What is Traditional Publishing?

Traditionally, authors have approached publishers to bring their books to market and to readers. When you as an author go to a traditional publishing house such as Purushottam Publishers, you would come with your original manuscript and the overall proposal.  For the author, the first point of contact for the manuscript at the publisher’s will be the editor.

The editor reads it and considers whether it is right to publish. That means that the editor would look at the promise of a story or report and suggest ways of improving content to make it more appealing for the reader. You may be now be involved once more, working with an in-house editor, polishing the book content, so that it is presented at its best.

When the publisher decides to go ahead and publish, they purchase the rights for your book. This is the core of traditional publishing. This is where book royalties come in. You can rest assured that Purushottam Publishers, as a major traditional publisher, has ways and means and models as to how these are calculated. The rule of thumb is a percentage of estimated sales.

Once the contract is signed, the publisher applies for that all-important ISBN to put your imprint on a world database. Purushottam Publishers plan and put up the money on how to design and package the book, print as many copies of the book as will sell, market it, and finally distribute the finished book to the public. Each of these operations involve expenses which are budgeted for and picked up by the publisher. The publisher assumes the risk of publication and production costs, selects the works to be published, edits the author’s text, and provides for marketing and distribution and the ISBN registration formalities.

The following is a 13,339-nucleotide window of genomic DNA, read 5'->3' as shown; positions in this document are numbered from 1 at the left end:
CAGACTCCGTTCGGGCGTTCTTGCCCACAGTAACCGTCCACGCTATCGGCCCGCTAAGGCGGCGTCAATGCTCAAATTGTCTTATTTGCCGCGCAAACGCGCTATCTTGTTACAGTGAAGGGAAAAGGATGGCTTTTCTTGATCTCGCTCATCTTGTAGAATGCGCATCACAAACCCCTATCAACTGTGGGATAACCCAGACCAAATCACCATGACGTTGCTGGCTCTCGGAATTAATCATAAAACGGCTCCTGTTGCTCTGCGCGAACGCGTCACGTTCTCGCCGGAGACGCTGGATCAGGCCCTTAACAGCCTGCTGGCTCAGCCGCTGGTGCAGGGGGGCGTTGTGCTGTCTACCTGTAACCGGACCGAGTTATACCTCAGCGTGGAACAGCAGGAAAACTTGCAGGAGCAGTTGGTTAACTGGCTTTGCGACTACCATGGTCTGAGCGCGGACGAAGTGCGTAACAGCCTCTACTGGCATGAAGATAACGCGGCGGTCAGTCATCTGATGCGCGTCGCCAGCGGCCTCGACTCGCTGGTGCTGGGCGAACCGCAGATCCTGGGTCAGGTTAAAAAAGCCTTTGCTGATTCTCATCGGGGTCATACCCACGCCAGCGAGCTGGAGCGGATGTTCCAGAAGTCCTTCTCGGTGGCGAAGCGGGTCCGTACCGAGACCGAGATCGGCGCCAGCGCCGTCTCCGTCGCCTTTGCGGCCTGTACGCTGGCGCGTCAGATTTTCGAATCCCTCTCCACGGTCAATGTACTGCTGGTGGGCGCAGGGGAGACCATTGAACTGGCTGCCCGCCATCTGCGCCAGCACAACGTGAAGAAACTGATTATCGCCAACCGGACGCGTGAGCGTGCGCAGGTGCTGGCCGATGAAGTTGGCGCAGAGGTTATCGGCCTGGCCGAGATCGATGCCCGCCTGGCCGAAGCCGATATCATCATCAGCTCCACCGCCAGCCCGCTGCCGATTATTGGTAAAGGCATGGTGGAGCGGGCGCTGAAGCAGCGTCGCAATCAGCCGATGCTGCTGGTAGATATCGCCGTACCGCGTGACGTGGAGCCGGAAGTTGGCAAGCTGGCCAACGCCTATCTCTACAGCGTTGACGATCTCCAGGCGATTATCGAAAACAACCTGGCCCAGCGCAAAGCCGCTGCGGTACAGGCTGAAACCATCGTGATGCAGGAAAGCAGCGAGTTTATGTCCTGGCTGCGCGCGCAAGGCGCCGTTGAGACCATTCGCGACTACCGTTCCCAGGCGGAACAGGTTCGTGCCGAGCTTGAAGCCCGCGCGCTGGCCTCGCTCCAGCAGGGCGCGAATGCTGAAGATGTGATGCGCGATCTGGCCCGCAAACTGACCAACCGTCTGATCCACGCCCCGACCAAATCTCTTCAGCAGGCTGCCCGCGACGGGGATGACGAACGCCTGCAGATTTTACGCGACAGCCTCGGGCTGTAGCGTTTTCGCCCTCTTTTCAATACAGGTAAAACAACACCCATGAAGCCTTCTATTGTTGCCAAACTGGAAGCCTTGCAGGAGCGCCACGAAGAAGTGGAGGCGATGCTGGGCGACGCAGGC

Research reports that established book publishers receive a staggering number of inquiries and manuscripts and that a very small percent of manuscripts will be approved.  At Purushottam we take up each book as a project, having to come up with more and more creative marketing and distribution schemes to push each book. That is our responsibility as we pledge finances towards each procedure. In the end traditional publishing is known to be the safest publishing route for new and established authors.

Ask Purushottam Publishers.

How is Traditional Publishing different from other kinds of publishing e.g., vanity publishing, self-publishing and print-on-demand?

Authors know that traditional publishing as with Purushottam Publishers is the original, trusted way to publish. You know that the publisher has taken up the risk of publication and production costs, selected what is to be published, edited the text and provided for marketing and distribution and the ISBN registration formalities.

It is safe because the publisher settles the author’s fees and royalties based on the sales of the work. However, not all manuscripts are accepted, or are not acceptable for editing by you. What if you as an author are determined to see your book through to the printed stage without having to accept any hurdles?